HULSHOF STATEMENT REGARDING FISCAL CHALLENGES IN KATRINA'S AFTERMATH
WASHINGTON, DC. - - The following is a statement from U.S. Congressman Kenny Hulshof (R-MO) regarding the challenges that lie ahead in paying for Katrina's cleanup:
"In the aftermath of Katrina, it is imperative for Congress to help our fellow citizens of the Gulf Coast who have been ravaged by the storm. At this point, there is no way to determine what the final price tag will be for recovery and rebuilding.
"It is worth noting that America's economy was experiencing healthy growth before Katrina hit our shores. Our deficit was shrinking, jobs were being created, and inflation was being held in check. If we make the right decisions, this progress will continue, and the communities in Louisiana, Mississippi and Alabama that were devastated by the hurricane will share in this prosperity.
"With that in mind, the federal government must remain fully involved in recovery efforts, and Congress should consider appropriate legislative changes that will stimulate private sector growth and involvement in rebuilding the Gulf Coast.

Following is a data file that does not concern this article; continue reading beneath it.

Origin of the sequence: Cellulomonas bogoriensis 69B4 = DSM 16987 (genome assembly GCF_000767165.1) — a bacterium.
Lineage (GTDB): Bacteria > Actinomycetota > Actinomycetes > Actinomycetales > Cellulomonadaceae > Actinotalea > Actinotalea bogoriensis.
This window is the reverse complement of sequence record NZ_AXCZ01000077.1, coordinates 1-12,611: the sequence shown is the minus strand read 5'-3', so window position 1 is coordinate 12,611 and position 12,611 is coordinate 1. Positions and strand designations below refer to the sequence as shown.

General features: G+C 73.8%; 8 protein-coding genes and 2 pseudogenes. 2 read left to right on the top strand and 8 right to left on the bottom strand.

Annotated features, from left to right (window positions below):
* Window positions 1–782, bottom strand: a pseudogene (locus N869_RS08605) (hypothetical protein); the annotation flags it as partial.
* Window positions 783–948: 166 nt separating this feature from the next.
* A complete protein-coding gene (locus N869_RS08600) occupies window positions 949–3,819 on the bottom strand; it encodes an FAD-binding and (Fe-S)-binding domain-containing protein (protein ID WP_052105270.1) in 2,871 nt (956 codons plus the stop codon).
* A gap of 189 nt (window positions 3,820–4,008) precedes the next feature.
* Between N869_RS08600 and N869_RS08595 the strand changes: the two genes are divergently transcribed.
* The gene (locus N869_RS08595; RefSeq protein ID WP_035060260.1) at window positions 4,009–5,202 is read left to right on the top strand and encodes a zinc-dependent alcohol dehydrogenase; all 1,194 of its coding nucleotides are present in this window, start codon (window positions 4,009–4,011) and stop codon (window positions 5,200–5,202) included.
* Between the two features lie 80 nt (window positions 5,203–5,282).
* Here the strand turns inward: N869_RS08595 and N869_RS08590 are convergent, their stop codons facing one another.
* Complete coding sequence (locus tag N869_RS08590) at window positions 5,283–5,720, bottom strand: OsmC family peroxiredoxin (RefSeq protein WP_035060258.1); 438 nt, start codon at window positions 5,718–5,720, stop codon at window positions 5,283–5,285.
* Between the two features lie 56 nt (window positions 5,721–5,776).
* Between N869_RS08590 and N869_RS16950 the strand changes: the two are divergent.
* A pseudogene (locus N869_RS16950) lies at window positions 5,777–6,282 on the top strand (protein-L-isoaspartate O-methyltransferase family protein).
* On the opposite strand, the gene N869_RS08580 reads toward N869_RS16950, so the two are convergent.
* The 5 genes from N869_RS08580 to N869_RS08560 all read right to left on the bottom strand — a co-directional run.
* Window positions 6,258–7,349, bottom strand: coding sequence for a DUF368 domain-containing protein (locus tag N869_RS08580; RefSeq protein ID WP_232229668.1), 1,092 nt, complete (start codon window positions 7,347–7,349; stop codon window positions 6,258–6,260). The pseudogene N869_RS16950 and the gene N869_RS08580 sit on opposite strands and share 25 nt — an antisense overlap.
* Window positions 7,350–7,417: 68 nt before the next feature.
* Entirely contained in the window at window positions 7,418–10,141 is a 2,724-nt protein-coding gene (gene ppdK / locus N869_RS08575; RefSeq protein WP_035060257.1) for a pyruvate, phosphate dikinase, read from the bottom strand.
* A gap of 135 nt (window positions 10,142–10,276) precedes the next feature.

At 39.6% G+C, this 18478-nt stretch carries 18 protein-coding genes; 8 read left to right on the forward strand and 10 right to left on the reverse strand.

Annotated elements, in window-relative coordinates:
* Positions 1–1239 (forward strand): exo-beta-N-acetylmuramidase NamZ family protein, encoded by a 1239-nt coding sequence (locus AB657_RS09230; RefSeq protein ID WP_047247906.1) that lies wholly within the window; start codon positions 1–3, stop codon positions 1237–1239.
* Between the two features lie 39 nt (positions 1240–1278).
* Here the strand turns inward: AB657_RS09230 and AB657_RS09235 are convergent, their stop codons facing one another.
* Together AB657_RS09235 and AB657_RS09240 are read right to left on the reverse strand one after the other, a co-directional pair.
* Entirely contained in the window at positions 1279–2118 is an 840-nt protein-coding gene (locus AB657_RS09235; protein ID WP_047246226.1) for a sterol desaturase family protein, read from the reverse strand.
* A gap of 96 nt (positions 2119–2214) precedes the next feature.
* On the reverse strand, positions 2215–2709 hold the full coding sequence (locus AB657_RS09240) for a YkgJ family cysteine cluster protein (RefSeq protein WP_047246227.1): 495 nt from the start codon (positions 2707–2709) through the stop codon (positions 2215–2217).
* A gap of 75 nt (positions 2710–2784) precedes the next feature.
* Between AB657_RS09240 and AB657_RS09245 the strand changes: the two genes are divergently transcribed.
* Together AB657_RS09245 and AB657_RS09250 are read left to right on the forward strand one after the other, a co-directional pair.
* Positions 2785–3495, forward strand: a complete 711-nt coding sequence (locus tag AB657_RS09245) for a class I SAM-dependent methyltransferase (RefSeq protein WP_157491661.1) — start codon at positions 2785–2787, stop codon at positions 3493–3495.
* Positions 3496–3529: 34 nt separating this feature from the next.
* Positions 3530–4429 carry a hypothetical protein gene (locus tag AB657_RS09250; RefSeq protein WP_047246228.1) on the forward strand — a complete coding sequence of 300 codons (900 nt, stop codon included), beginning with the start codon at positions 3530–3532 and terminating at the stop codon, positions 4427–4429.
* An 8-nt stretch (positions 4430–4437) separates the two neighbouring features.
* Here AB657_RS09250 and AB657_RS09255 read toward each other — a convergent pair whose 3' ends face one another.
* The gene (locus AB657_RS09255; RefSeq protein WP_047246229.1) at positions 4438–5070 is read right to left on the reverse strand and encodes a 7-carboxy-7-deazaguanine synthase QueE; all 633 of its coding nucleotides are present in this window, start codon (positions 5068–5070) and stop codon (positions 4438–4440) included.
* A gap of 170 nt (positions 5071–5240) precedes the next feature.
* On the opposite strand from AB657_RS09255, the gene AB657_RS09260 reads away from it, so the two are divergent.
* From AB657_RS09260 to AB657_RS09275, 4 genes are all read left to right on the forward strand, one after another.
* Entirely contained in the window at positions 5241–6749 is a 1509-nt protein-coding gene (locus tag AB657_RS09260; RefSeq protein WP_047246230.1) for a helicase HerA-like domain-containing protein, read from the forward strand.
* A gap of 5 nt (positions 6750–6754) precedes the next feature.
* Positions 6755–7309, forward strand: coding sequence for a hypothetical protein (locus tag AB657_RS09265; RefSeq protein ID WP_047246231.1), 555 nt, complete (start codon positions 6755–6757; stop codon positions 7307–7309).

"Though the final cost of the recovery effort is unknown, we do know that it will take a significant federal commitment. With these potential costs in mind, Congress should be prudent stewards of the taxpayers' money and redouble its efforts to reduce federal spending.
"Knowing that Gulf Coast recovery efforts will be expensive, it is only appropriate that we move forward with a process that requires the Congress to find budget savings and eliminate waste and duplication.
"Though we should scour the federal budget for savings, I do not support withholding the prescription drug benefit promised to seniors in the Medicare reform bill passed in 2003. Seniors have been waiting long enough for this much-needed relief. I am also opposed to withholding money designated for much-needed highway improvements. The gas taxes paid by motorists fund the federal highway program, and it is appropriate that the gas taxes paid by our state's motorists should be used to address our pressing transportation needs. When the highway bill passed earlier this year, we said the safety improvements were a matter of life and death. That remains the case today.
"Lastly, I do not think a tax increase is appropriate. A tax hike that hits those who create jobs and opportunity will hinder the very economic growth we need to help recover from Katrina.
"With the right combination of fiscal restraint and private sector economic stimulus, we can address the challenges posed by Hurricane Katrina in a fiscally responsible manner."